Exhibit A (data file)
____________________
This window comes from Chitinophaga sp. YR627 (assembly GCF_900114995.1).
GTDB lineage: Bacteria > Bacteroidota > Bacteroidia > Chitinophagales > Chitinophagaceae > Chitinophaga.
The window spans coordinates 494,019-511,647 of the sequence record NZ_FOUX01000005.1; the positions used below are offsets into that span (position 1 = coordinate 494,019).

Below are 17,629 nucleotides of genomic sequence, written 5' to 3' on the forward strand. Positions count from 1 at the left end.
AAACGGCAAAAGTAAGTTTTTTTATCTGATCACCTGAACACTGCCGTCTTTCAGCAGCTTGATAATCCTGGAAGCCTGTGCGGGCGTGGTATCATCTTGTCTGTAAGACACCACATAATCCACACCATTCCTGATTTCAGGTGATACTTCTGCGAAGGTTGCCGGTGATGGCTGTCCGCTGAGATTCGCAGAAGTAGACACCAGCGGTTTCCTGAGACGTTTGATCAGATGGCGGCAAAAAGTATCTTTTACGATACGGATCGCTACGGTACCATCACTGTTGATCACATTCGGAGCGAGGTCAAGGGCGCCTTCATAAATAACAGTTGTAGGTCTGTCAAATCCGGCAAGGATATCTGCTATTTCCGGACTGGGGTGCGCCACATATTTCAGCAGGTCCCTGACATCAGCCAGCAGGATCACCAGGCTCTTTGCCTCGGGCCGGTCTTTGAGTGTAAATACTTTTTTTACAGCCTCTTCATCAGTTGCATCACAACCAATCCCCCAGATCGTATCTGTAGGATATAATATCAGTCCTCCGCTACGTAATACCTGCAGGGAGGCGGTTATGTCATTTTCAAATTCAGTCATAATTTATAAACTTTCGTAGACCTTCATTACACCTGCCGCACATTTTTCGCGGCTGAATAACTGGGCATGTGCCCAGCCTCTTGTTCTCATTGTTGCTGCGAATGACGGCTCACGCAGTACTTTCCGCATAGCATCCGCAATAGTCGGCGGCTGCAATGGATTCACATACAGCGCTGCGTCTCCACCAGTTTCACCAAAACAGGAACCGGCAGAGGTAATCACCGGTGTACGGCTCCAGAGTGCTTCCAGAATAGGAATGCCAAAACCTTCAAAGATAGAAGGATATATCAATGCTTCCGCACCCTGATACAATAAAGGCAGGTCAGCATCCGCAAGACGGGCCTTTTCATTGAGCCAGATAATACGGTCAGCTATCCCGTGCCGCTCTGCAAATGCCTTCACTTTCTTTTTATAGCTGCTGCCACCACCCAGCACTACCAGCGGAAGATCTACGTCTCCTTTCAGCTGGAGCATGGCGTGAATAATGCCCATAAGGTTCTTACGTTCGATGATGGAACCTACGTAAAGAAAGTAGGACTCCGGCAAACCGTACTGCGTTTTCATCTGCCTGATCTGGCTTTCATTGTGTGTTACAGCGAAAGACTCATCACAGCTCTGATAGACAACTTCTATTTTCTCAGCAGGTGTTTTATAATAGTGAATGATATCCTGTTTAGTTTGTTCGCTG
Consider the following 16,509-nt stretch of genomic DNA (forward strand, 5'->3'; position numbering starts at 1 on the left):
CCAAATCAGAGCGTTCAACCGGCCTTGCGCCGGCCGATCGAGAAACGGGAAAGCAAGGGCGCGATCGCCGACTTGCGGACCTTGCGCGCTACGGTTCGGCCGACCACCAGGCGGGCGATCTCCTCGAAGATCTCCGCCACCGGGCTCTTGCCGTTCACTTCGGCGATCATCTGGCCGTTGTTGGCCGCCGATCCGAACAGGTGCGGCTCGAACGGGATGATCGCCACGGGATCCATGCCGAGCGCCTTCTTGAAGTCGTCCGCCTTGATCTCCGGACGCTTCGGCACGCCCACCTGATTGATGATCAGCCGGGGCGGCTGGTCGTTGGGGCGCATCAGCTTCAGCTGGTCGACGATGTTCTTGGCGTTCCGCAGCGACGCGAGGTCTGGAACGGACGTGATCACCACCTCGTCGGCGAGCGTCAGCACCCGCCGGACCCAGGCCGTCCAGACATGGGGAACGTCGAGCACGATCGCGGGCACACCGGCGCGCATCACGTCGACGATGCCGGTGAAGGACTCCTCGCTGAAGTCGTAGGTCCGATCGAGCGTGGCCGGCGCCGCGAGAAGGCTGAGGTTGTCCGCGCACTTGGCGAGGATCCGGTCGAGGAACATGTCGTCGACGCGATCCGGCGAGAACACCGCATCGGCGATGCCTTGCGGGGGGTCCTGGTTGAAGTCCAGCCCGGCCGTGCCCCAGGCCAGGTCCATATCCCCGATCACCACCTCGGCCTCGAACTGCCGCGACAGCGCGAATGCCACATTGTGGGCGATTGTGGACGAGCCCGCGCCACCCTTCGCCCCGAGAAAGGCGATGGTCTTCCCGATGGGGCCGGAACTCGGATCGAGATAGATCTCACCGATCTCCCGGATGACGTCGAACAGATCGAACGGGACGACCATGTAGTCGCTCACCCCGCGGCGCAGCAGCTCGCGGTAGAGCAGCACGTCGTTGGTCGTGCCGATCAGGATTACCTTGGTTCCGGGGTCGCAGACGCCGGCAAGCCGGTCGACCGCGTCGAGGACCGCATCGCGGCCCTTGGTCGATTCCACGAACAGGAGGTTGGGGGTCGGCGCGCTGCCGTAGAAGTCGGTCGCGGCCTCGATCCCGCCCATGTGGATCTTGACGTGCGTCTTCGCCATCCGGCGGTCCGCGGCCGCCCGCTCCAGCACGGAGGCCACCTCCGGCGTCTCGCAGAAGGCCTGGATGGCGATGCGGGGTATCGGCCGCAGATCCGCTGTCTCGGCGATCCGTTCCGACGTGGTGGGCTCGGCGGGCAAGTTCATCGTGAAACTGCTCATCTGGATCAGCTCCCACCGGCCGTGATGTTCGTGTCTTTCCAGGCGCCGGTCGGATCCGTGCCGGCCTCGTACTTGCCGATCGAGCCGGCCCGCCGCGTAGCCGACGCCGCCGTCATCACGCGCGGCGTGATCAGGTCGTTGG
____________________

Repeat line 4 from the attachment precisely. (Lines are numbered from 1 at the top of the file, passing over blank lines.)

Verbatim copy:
Below are 17,629 nucleotides of genomic sequence, written 5' to 3' on the forward strand. Positions count from 1 at the left end.